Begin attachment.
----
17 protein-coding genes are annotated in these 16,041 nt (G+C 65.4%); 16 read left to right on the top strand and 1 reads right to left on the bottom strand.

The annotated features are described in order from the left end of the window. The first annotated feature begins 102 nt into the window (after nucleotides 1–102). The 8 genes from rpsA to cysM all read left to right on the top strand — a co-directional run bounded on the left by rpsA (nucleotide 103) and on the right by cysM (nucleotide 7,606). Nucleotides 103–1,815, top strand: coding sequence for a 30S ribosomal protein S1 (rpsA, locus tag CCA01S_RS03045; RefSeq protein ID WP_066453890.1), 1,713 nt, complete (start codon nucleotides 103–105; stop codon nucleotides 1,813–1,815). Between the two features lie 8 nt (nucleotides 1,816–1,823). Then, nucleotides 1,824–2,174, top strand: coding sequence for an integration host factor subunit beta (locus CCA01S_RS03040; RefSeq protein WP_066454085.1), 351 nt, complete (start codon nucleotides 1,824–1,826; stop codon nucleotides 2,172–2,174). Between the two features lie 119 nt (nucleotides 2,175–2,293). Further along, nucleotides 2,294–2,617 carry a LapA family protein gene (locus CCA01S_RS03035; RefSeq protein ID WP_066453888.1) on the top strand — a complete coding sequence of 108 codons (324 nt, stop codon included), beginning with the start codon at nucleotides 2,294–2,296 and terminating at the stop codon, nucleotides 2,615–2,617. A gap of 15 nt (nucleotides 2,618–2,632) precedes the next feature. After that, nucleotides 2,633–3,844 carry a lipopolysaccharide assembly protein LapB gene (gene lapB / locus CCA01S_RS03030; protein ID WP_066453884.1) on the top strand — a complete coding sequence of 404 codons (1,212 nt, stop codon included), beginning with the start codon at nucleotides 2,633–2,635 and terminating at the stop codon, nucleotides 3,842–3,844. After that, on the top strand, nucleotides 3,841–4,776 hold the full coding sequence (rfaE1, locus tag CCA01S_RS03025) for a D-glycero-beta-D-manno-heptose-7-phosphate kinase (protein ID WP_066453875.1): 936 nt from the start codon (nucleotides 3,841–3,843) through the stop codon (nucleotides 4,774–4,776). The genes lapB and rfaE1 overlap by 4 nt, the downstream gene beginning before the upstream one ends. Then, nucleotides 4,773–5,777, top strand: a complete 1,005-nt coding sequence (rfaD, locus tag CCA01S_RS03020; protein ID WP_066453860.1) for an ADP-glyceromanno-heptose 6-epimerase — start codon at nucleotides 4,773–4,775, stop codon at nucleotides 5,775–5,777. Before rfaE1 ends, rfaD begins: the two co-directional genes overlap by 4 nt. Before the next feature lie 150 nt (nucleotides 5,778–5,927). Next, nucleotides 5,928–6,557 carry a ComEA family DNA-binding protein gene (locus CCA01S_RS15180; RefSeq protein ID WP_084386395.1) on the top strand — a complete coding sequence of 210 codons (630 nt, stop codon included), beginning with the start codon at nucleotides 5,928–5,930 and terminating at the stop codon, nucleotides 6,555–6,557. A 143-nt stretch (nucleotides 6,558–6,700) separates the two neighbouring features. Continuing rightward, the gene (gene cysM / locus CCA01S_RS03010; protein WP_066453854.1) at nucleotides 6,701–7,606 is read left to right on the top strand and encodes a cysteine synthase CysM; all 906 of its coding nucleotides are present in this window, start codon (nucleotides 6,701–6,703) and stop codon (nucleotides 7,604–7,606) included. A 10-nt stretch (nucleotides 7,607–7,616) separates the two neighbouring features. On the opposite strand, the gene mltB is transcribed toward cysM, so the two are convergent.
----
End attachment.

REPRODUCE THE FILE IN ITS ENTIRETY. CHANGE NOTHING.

17 protein-coding genes are annotated in these 16,041 nt (G+C 65.4%); 16 read left to right on the top strand and 1 reads right to left on the bottom strand.

The annotated features are described in order from the left end of the window. The first annotated feature begins 102 nt into the window (after nucleotides 1–102). The 8 genes from rpsA to cysM all read left to right on the top strand — a co-directional run bounded on the left by rpsA (nucleotide 103) and on the right by cysM (nucleotide 7,606). Nucleotides 103–1,815, top strand: coding sequence for a 30S ribosomal protein S1 (rpsA, locus tag CCA01S_RS03045; RefSeq protein ID WP_066453890.1), 1,713 nt, complete (start codon nucleotides 103–105; stop codon nucleotides 1,813–1,815). Between the two features lie 8 nt (nucleotides 1,816–1,823). Then, nucleotides 1,824–2,174, top strand: coding sequence for an integration host factor subunit beta (locus CCA01S_RS03040; RefSeq protein WP_066454085.1), 351 nt, complete (start codon nucleotides 1,824–1,826; stop codon nucleotides 2,172–2,174). Between the two features lie 119 nt (nucleotides 2,175–2,293). Further along, nucleotides 2,294–2,617 carry a LapA family protein gene (locus CCA01S_RS03035; RefSeq protein ID WP_066453888.1) on the top strand — a complete coding sequence of 108 codons (324 nt, stop codon included), beginning with the start codon at nucleotides 2,294–2,296 and terminating at the stop codon, nucleotides 2,615–2,617. A gap of 15 nt (nucleotides 2,618–2,632) precedes the next feature. After that, nucleotides 2,633–3,844 carry a lipopolysaccharide assembly protein LapB gene (gene lapB / locus CCA01S_RS03030; protein ID WP_066453884.1) on the top strand — a complete coding sequence of 404 codons (1,212 nt, stop codon included), beginning with the start codon at nucleotides 2,633–2,635 and terminating at the stop codon, nucleotides 3,842–3,844. After that, on the top strand, nucleotides 3,841–4,776 hold the full coding sequence (rfaE1, locus tag CCA01S_RS03025) for a D-glycero-beta-D-manno-heptose-7-phosphate kinase (protein ID WP_066453875.1): 936 nt from the start codon (nucleotides 3,841–3,843) through the stop codon (nucleotides 4,774–4,776). The genes lapB and rfaE1 overlap by 4 nt, the downstream gene beginning before the upstream one ends. Then, nucleotides 4,773–5,777, top strand: a complete 1,005-nt coding sequence (rfaD, locus tag CCA01S_RS03020; protein ID WP_066453860.1) for an ADP-glyceromanno-heptose 6-epimerase — start codon at nucleotides 4,773–4,775, stop codon at nucleotides 5,775–5,777. Before rfaE1 ends, rfaD begins: the two co-directional genes overlap by 4 nt. Before the next feature lie 150 nt (nucleotides 5,778–5,927). Next, nucleotides 5,928–6,557 carry a ComEA family DNA-binding protein gene (locus CCA01S_RS15180; RefSeq protein ID WP_084386395.1) on the top strand — a complete coding sequence of 210 codons (630 nt, stop codon included), beginning with the start codon at nucleotides 5,928–5,930 and terminating at the stop codon, nucleotides 6,555–6,557. A 143-nt stretch (nucleotides 6,558–6,700) separates the two neighbouring features. Continuing rightward, the gene (gene cysM / locus CCA01S_RS03010; protein WP_066453854.1) at nucleotides 6,701–7,606 is read left to right on the top strand and encodes a cysteine synthase CysM; all 906 of its coding nucleotides are present in this window, start codon (nucleotides 6,701–6,703) and stop codon (nucleotides 7,604–7,606) included. A 10-nt stretch (nucleotides 7,607–7,616) separates the two neighbouring features. On the opposite strand, the gene mltB is transcribed toward cysM, so the two are convergent.